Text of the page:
Consumers feel worse off and less optimistic about the future. Some may lose their jobs as businesses scale back their operations and try to streamline. Unemployment rises. Instability and economic decline accelerates.

Other Significant External Factors

Covid-19 was the first of these external factors to hit our economy. During 2020 growth plummeted by 9.7% in the UK as millions of us were told to stay at home. The government borrowed billions to help support those worst off.

Covid-19 continues to disrupt global supply chains, made worse by lockdowns in China which have affected around 370 million people.

In addition, the war in Ukraine has had a significant impact on the global economy. European countries have been hit by massive spending on support for refugees fleeing the conflict as well as an overall increase in defence spending.

The conflict has pushed inflation higher as the supply of commodities such as wheat, oil and gas have been restricted. This is set to get worse as winter draws ever closer due to our reliance on Russian energy.

So Where Does This Leave Us?

Inflation is at a 40 year high. Under normal circumstances the central banks would raise interest rates to slow down overall consumer demand and reduce borrowing and inflation. But as I said at the start, these are not normal times, right now the drivers of inflation are mostly external.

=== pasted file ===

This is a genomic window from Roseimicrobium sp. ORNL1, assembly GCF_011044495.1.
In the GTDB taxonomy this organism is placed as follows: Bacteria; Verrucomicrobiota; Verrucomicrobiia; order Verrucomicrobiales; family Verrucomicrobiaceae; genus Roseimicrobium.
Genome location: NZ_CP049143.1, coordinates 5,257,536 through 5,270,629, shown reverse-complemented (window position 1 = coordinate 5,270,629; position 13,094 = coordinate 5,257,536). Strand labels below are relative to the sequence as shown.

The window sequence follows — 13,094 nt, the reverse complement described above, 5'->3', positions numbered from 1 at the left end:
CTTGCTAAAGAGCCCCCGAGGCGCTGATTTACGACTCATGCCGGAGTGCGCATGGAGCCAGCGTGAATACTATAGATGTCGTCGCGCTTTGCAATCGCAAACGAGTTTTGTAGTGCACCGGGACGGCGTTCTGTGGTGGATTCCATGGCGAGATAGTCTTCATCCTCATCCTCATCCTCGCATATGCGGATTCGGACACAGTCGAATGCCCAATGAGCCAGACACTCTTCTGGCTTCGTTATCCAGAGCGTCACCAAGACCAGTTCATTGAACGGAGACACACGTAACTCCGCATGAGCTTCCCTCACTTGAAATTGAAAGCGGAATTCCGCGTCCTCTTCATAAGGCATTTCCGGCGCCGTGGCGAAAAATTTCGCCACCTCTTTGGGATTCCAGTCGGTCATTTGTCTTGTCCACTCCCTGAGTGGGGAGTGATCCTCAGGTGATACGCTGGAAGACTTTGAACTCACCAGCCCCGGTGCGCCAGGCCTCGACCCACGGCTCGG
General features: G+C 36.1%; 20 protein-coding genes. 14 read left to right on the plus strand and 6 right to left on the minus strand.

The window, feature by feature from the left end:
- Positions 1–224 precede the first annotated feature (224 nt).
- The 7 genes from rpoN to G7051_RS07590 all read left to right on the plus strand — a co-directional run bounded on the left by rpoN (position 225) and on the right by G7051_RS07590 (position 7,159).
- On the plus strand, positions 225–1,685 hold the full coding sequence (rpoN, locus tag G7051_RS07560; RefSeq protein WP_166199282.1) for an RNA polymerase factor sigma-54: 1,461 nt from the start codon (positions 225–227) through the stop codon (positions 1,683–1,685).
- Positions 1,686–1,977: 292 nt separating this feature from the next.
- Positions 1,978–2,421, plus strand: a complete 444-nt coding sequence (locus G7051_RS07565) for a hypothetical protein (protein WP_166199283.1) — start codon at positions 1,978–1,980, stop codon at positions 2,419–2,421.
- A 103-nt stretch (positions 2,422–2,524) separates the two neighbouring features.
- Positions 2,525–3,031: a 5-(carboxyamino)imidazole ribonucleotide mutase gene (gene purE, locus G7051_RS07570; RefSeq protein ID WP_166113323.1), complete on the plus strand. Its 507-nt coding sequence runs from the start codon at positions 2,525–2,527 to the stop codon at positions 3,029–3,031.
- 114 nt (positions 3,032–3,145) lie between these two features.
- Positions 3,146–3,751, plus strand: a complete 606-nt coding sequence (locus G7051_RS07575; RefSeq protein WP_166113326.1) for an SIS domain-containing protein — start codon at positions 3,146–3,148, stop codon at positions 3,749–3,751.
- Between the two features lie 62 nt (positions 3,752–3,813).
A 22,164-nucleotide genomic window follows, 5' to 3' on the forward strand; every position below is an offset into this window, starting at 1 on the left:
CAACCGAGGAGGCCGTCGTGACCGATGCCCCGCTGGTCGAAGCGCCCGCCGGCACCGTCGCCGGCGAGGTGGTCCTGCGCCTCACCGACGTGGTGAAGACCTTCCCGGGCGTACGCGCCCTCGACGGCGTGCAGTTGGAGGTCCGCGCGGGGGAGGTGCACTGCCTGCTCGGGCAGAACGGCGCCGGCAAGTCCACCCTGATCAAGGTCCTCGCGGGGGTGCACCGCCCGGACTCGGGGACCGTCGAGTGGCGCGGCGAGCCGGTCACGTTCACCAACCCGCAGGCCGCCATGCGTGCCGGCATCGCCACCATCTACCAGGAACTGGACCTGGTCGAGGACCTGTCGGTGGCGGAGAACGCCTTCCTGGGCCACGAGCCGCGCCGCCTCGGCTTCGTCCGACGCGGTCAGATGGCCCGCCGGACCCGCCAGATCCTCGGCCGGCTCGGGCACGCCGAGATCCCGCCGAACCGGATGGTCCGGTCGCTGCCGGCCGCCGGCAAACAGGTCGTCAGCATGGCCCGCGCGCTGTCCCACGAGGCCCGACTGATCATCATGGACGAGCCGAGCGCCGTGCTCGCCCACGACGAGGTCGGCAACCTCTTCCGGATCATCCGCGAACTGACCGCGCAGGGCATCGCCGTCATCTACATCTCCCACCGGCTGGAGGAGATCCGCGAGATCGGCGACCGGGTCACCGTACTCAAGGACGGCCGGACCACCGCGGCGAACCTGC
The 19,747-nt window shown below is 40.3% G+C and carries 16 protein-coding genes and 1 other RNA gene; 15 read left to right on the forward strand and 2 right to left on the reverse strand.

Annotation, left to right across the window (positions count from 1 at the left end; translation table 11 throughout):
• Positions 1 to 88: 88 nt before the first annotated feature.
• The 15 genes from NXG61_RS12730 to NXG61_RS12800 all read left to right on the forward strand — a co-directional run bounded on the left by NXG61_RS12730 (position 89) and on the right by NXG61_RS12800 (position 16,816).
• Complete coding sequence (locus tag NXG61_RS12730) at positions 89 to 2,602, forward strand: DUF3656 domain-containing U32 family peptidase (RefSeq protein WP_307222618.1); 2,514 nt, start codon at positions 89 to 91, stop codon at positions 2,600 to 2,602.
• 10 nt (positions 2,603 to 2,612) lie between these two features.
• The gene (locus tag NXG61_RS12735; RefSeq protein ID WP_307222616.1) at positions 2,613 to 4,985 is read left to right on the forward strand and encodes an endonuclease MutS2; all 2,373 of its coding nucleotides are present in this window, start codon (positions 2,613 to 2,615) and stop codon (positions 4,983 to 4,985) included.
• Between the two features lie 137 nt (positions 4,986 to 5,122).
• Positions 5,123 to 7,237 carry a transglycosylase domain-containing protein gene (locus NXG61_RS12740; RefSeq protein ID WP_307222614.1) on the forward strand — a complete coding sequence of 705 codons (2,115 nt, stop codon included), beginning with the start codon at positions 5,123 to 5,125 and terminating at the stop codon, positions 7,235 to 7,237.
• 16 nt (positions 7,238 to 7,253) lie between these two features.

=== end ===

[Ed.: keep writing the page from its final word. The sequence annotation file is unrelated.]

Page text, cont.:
The problem is that the economy is already contracting even with low unemployment – because despite low unemployment we’re not very productive, possibly due to the fact that businesses have been artificially propped up by government handouts.

So central banks are in a bit of a pickle. If they raise interest rates the recession will more than likely be deeper and longer but if they don’t, inflation will more than likely remain high.

Meanwhile our governments are struggling to balance the books. Covid spending on support measures and poor fiscal policies have left them with huge debts, despite higher taxation. As the cost of living continues to rise politicians are facing increasing pressure to act but again, they have nowhere to go.

If they choose to reduce taxes to help alleviate the cost-of-living crisis, the effect would be increased inflation as consumers and households have the ability to spend more. The central bank will then need to increase interest rates to control inflation.

Who knows where this will lead? A global and long-lasting recession has been forecast. One thing is for sure, we are in for some difficult times ahead.

If you’d like to find out how to protect yourself from the effects of a recession check out our related posts on preparing yourself, diversifying your income and saving money. Also, as I mentioned above a full explanation of the above terminology can be found here.

We welcome your feedback, if you found this article useful, please let us know. If you have any further questions, feel free to contact us and we’ll try our best to help.